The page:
PORTLAND, Ore. May 8, 2003. The 2002 Biscuit Fire in the Siskiyou
NF was one of the largest in Oregon history: more than 499,000 acres
burned. The fire season was the worst in over 140 years, with costs
of over $150 million for the Biscuit Fire alone. Although fire is
a natural part of our environment, there is broad interest in making
it less destructive and less harmful to people, their property,
and forested landscapes.
A team of scientists at the Pacific Northwest (PNW) Research Station,
USDA Forest Service, is leading a postfire data collection effort
at the site of the Biscuit Fire in southwestern Oregon to help fire
managers mitigate future fires similar to the Biscuit.
The Forest Inventory and Analysis (FIA) Program at the station annually
inventories trees, vegetation, and down wood on public and private
land. Inventory data collected before the Biscuit Fire will be used
as a basis to compare postfire data collected this year. This study
will help forest managers:
- Assess fire severity across the landscape and its effects on
- Identify factors (such as amounts of brush and down wood) that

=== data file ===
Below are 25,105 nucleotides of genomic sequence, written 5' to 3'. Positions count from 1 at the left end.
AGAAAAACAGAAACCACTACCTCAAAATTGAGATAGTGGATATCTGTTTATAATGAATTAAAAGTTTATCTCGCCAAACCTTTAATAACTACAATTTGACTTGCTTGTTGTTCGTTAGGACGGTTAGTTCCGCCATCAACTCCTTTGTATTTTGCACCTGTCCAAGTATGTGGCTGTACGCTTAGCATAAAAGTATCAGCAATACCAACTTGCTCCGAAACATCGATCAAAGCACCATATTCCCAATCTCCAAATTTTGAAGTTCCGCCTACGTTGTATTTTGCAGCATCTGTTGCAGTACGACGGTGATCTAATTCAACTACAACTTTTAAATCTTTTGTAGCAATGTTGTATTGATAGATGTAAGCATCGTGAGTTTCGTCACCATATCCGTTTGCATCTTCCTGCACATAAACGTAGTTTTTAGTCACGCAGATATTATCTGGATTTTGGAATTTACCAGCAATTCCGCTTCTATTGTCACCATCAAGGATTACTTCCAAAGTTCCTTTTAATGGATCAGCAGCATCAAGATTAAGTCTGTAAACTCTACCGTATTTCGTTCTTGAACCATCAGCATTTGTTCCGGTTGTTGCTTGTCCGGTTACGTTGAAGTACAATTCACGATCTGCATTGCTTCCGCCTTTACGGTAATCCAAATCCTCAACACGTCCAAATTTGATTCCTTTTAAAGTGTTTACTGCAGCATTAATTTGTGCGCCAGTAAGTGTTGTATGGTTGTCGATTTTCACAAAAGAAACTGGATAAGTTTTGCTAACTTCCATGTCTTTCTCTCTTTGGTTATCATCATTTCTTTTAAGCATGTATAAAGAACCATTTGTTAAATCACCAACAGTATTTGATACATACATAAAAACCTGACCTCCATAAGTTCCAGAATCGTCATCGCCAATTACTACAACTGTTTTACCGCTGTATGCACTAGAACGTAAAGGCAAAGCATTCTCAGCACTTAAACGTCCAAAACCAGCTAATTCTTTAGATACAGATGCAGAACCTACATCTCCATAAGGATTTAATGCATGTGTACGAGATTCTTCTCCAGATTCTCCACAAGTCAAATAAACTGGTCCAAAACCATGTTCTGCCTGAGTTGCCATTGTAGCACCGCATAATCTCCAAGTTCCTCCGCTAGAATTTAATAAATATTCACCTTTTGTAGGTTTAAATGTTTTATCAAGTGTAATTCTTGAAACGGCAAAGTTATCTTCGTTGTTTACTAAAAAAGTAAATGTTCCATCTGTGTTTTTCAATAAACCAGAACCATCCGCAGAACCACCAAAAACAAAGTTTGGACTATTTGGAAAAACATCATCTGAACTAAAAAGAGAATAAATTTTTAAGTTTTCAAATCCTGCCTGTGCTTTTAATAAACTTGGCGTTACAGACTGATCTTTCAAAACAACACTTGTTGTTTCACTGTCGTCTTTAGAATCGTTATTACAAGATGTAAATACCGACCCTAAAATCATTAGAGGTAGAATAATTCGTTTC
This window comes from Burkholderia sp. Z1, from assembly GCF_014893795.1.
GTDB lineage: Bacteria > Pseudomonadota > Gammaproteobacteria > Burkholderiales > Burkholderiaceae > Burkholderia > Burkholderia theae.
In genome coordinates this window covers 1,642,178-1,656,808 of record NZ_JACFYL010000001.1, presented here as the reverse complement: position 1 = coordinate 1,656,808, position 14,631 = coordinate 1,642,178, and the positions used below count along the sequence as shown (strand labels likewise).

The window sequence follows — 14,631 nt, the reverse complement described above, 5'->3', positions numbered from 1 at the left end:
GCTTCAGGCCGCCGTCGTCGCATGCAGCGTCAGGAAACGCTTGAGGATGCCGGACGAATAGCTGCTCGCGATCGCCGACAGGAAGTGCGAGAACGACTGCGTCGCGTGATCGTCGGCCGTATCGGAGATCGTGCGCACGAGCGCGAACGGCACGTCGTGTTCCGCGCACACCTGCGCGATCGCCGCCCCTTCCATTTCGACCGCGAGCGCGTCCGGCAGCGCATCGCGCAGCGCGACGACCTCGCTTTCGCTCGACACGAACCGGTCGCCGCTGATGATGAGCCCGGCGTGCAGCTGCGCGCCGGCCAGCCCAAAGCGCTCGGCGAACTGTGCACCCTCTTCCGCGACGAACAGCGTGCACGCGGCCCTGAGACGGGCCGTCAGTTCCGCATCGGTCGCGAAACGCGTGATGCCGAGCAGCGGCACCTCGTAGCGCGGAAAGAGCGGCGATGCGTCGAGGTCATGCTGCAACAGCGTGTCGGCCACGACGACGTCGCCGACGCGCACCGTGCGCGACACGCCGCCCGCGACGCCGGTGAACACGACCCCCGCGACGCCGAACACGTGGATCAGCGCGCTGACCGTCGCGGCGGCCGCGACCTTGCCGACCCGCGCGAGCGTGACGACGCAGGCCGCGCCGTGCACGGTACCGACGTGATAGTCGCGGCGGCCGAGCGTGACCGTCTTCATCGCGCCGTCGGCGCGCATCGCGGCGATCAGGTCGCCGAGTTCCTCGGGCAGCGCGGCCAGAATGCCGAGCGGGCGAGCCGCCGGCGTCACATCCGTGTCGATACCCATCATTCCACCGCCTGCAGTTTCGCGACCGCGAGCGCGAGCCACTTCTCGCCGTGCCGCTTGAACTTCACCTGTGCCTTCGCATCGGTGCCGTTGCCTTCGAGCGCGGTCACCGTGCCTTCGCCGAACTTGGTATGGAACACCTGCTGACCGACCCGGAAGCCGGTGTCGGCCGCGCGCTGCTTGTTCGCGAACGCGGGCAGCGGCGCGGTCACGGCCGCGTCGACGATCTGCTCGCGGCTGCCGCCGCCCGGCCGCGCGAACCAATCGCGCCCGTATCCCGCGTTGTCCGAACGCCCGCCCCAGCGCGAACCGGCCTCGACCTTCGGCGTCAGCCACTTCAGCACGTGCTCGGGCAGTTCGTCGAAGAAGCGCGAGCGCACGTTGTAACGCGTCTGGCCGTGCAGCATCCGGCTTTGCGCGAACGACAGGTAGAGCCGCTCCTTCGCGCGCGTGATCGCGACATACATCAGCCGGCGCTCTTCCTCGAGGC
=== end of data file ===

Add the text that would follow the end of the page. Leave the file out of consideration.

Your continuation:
contribute to high-severity burns.
- Monitor postfire tree survival and recovery and forest succession
"The ability to survive or recover from fire is species dependent.
For example, trees with thicker bark, higher crown base, and deeper
rooting can withstand greater heat," explains FIA scientist
Dave Azuma. "The effect on the aboveground vegetation can be
classified by the length of flame, as evidenced by observations
of scorch height. The effect on the soil surface can be characterized
by the extent of ground char. When these observations are combined
with aerial estimates of fire intensity and additional postfire
composition and structural characteristics, we can provide accurate
estimates of fire severity."
Field work on the Biscuit Fire's 180 existing plots begins near
Grants Pass in May and will continue through October. FIA plots
within the perimeter of last summer's McNally Fire in California's
Sequoia National Forest also will be measured this summer.